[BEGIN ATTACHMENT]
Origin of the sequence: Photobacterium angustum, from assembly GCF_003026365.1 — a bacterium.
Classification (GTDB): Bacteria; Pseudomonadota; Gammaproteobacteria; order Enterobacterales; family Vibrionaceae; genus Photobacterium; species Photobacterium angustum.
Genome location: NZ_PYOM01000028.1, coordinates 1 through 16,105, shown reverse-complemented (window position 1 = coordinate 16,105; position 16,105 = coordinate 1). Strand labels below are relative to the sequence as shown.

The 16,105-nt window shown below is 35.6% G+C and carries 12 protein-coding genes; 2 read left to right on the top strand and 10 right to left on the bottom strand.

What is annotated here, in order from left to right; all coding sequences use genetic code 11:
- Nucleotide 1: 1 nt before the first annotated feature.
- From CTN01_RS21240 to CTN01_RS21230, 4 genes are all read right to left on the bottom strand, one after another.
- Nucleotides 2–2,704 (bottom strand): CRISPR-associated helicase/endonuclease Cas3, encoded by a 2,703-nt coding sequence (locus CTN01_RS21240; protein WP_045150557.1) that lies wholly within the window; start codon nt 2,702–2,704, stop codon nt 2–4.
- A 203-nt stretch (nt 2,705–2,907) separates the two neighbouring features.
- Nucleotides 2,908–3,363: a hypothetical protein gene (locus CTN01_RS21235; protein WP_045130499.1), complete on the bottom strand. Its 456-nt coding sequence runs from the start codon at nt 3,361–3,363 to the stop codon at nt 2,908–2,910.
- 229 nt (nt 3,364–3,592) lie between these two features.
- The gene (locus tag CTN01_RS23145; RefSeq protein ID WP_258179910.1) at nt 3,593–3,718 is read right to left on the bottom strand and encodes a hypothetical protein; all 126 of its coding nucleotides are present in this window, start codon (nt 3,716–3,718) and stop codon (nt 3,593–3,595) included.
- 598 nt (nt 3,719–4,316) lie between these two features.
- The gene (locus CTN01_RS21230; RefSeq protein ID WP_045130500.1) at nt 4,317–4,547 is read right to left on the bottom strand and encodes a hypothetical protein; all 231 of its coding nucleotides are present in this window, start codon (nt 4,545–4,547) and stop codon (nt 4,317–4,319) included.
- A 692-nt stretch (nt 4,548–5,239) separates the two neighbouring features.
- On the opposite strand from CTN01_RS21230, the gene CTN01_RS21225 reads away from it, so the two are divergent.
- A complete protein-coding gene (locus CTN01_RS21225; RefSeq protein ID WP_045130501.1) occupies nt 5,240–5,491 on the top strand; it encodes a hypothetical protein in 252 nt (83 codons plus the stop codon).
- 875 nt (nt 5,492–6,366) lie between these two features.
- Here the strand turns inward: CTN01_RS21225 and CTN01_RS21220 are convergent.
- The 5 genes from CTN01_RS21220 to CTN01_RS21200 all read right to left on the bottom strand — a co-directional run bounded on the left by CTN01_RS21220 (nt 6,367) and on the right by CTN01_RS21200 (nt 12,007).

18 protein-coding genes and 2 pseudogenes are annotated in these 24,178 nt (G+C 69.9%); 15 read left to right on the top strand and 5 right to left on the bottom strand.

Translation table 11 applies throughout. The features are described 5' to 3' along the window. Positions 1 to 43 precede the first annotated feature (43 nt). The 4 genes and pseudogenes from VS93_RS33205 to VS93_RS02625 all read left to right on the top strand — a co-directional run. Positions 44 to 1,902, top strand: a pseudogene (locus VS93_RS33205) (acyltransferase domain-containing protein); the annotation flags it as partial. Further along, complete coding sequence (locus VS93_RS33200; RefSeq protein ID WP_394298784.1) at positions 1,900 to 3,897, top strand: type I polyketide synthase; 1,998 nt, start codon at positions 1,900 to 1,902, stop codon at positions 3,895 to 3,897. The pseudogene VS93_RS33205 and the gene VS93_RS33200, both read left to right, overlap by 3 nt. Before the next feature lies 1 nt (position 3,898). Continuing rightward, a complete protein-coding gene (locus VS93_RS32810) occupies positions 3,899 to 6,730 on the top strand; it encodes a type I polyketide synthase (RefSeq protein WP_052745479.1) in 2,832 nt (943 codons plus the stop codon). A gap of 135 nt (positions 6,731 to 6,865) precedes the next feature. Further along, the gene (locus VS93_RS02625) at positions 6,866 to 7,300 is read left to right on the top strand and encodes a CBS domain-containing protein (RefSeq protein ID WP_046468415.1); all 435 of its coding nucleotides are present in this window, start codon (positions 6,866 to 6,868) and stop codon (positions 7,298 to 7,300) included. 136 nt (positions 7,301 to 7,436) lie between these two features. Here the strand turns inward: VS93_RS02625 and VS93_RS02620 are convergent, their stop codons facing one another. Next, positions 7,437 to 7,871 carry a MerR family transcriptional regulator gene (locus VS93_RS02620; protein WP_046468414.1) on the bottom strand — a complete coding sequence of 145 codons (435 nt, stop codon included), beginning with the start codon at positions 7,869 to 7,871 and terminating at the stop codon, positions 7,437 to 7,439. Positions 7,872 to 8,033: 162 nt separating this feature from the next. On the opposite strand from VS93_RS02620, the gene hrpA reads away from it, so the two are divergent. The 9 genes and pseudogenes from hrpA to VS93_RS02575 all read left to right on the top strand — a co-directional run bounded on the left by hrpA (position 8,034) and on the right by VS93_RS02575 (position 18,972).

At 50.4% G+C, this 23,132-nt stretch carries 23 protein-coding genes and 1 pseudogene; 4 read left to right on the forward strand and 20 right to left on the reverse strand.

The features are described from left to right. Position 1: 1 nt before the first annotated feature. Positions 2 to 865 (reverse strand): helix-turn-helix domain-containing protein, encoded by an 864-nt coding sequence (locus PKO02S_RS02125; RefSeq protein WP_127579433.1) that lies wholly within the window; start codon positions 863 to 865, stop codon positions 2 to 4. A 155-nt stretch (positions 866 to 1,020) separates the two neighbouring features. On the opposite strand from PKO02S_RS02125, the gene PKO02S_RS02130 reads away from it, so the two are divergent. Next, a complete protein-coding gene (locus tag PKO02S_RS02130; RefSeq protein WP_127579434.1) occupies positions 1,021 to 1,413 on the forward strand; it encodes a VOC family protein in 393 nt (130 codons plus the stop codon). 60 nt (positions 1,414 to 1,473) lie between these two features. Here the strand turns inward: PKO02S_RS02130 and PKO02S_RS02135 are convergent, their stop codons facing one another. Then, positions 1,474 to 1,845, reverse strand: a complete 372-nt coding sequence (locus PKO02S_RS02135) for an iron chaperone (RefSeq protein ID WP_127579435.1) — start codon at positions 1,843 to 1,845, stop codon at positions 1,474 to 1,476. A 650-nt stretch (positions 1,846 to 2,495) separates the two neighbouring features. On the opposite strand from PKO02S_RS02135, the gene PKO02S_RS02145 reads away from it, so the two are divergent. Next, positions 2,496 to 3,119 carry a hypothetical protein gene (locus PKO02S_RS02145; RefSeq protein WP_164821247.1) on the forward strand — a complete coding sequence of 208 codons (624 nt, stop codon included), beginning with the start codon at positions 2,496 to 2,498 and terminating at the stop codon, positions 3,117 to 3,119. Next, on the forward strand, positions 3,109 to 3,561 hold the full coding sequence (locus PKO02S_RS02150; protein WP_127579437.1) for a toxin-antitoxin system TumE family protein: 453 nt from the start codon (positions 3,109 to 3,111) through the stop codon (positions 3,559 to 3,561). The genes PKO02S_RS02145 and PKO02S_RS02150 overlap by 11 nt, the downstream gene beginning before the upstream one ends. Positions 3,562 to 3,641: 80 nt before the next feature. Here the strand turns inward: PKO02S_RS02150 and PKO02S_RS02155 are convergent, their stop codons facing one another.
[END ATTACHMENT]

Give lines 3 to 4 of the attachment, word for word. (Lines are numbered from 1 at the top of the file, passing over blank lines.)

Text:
Genome location: NZ_PYOM01000028.1, coordinates 1 through 16,105, shown reverse-complemented (window position 1 = coordinate 16,105; position 16,105 = coordinate 1). Strand labels below are relative to the sequence as shown.

The 16,105-nt window shown below is 35.6% G+C and carries 12 protein-coding genes; 2 read left to right on the top strand and 10 right to left on the bottom strand.